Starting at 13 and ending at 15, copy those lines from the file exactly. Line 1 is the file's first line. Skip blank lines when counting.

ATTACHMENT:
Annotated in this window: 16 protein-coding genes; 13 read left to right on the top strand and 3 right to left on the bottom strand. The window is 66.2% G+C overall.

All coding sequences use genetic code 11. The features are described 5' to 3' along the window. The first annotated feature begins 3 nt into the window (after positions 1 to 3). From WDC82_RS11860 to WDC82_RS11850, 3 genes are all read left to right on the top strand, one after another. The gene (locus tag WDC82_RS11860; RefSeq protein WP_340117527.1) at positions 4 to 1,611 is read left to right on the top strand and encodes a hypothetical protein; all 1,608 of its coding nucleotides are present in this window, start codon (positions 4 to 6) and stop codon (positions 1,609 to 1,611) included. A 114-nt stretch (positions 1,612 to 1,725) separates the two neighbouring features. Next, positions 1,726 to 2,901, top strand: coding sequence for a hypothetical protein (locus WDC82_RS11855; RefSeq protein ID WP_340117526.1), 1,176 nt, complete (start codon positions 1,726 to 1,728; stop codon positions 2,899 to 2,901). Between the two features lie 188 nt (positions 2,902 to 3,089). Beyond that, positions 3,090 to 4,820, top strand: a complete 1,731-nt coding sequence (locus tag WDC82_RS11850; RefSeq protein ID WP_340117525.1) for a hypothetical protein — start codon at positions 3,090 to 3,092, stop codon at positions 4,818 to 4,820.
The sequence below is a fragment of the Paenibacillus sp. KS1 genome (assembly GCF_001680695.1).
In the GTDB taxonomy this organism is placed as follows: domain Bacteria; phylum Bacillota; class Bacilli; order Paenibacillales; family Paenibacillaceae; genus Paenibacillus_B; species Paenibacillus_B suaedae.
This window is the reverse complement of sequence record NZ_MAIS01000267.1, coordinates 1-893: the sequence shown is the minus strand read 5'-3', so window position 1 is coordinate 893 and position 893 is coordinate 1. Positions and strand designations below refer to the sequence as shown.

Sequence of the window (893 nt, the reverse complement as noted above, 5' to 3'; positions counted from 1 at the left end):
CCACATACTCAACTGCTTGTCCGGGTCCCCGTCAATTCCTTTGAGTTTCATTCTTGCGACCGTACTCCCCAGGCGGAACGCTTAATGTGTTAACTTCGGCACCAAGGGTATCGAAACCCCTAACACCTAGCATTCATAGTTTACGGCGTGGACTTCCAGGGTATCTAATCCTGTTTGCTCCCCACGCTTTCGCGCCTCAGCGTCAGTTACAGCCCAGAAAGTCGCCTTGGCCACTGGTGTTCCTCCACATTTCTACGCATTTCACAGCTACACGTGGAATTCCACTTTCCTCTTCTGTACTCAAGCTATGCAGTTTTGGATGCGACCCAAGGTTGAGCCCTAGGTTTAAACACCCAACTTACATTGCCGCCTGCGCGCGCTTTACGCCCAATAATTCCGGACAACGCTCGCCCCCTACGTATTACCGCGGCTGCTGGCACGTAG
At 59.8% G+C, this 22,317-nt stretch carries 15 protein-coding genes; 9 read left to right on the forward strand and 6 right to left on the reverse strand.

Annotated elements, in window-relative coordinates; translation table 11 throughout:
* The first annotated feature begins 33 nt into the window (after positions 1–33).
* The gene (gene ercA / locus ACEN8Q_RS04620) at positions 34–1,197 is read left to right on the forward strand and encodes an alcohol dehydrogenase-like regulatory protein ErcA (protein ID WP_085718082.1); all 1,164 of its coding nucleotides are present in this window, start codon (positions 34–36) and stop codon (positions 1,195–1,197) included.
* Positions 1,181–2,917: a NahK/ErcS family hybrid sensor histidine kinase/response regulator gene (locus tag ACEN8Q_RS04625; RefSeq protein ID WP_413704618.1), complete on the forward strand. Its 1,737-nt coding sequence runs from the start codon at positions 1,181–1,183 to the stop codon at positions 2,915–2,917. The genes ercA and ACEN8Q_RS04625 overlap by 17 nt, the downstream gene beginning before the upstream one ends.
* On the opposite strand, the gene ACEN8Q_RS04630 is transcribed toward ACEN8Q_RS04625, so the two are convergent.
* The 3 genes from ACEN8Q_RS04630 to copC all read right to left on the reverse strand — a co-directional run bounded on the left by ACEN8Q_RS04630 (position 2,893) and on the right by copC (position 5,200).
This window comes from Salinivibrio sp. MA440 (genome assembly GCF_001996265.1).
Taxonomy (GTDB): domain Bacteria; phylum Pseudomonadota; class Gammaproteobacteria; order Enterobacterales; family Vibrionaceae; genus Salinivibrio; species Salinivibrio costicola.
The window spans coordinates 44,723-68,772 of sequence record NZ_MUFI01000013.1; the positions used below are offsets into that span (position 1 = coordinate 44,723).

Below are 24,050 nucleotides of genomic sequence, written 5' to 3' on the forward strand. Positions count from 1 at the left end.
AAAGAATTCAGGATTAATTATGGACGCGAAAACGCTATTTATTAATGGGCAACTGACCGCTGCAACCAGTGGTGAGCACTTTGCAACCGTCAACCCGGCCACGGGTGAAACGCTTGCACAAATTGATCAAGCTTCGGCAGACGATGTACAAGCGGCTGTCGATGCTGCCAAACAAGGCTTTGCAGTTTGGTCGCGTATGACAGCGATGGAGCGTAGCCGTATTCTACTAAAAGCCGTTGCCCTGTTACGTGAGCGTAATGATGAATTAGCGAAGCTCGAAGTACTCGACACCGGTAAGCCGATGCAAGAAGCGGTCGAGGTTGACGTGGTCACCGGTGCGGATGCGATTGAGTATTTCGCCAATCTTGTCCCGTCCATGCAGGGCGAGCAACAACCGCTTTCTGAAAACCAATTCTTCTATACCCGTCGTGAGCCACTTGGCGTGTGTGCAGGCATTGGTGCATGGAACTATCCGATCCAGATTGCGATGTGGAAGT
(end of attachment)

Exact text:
* On the opposite strand, the gene ACEN8Q_RS04630 is transcribed toward ACEN8Q_RS04625, so the two are convergent.
* The 3 genes from ACEN8Q_RS04630 to copC all read right to left on the reverse strand — a co-directional run bounded on the left by ACEN8Q_RS04630 (position 2,893) and on the right by copC (position 5,200).
This window comes from Salinivibrio sp. MA440 (genome assembly GCF_001996265.1).